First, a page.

2. Methods

2.1. Study Population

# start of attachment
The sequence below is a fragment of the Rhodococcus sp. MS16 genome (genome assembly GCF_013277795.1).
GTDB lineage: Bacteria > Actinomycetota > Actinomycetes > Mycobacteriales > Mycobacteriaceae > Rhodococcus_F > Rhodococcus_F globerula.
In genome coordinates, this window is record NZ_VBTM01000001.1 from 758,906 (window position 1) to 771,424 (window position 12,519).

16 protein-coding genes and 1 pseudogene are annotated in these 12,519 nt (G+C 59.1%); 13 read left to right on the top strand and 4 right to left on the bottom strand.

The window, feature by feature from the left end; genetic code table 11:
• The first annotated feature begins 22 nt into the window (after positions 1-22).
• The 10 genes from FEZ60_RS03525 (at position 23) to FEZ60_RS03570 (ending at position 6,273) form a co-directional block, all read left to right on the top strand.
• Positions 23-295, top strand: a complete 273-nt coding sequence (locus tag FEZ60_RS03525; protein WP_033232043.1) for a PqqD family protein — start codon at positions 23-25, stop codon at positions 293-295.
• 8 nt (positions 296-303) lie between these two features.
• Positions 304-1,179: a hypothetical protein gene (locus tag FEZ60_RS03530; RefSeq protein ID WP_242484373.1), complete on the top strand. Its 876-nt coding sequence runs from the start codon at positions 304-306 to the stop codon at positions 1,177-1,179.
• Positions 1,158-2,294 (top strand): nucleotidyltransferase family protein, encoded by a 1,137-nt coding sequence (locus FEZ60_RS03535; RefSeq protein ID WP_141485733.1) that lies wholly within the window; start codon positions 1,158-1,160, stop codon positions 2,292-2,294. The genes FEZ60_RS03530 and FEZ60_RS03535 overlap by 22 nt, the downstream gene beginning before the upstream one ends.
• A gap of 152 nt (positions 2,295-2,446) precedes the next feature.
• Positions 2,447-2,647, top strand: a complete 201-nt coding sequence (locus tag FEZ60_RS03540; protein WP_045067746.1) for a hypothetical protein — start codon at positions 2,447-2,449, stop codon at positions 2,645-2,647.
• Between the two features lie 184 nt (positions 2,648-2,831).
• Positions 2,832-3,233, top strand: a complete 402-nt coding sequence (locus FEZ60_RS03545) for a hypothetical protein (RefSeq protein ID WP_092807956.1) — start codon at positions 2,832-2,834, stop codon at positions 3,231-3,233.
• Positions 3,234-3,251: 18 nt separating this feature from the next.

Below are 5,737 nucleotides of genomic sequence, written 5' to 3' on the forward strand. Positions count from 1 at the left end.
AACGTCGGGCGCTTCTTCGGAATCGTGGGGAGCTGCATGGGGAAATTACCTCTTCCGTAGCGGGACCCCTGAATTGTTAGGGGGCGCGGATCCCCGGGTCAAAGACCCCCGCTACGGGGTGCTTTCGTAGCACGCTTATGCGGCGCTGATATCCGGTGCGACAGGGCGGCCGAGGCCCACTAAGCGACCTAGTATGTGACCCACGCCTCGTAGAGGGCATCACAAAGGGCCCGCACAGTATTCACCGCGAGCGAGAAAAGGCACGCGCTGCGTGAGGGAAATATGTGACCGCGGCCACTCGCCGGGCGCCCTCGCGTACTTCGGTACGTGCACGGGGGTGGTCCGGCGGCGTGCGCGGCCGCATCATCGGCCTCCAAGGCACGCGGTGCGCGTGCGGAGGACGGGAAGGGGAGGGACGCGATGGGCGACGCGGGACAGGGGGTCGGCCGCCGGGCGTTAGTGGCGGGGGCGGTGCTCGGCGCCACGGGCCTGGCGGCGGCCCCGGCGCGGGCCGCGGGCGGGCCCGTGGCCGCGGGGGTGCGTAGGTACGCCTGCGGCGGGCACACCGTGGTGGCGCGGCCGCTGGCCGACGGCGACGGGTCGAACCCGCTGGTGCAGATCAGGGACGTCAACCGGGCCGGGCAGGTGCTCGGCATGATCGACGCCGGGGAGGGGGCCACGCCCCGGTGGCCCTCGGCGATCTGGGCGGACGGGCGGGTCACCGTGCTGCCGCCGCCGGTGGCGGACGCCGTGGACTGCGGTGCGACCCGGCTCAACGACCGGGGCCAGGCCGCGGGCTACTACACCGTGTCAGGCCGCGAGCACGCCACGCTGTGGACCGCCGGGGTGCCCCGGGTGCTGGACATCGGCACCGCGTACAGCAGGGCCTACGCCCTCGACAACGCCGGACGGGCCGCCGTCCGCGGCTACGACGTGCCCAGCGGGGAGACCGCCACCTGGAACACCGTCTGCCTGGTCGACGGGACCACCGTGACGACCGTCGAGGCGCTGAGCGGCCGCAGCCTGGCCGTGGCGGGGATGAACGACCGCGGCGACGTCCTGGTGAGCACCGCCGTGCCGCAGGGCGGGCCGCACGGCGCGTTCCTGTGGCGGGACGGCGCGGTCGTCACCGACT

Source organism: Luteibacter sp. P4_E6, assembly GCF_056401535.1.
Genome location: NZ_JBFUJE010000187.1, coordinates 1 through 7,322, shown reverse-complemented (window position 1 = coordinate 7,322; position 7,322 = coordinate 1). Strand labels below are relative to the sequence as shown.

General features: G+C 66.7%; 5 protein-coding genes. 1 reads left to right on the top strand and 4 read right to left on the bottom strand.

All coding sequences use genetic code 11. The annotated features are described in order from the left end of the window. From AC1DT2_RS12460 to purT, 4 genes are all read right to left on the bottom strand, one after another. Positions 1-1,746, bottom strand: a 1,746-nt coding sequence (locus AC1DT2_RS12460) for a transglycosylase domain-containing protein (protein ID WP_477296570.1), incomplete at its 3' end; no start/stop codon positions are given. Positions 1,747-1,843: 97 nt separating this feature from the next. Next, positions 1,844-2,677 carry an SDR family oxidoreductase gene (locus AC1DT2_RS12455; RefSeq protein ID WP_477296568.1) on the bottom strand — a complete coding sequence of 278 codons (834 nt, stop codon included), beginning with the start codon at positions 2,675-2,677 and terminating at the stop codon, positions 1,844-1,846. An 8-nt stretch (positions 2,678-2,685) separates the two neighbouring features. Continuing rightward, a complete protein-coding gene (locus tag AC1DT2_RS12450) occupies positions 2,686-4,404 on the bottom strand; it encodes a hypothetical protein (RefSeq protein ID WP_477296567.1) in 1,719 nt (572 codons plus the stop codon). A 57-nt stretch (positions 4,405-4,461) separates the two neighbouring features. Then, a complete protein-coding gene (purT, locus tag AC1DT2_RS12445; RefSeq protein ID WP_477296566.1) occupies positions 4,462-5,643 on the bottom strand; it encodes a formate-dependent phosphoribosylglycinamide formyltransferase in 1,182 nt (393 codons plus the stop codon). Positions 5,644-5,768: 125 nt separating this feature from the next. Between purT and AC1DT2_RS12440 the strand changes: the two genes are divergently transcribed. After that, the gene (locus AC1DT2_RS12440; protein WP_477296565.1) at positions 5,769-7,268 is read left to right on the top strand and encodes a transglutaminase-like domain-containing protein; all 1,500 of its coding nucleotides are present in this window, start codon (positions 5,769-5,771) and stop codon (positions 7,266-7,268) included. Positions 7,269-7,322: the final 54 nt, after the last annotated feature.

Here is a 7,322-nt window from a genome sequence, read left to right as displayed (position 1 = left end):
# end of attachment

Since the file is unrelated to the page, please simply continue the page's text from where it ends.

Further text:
Since 2014, from a vast cohort of 60 RTR subjects following a lifestyle reconditioning program aimed at increasing cardiorespiratory fitness, with an ideal body weight and healthy eating habits, a group of 32 subjects with and without a complete follow-up of 6 months was selected for the present investigation. Subjects with acute coronary events, arrhythmias, atrial fibrillation, or tachyarrhythmia in the previous three months were also excluded, as well subjects with uncontrolled diabetes or hypertension. Only participants of the RTR study in stable clinical condition, which completed a minimum of 6 months of the home exercise program and who returned for the next test, were considered for the study. Two of these were excluded due to the presence of an atrioventricular block despite being asymptomatic, and one was excluded for damage to the tendon which occurred during a transient pharmacological treatment with quinolon, prescribed for a urinary infection.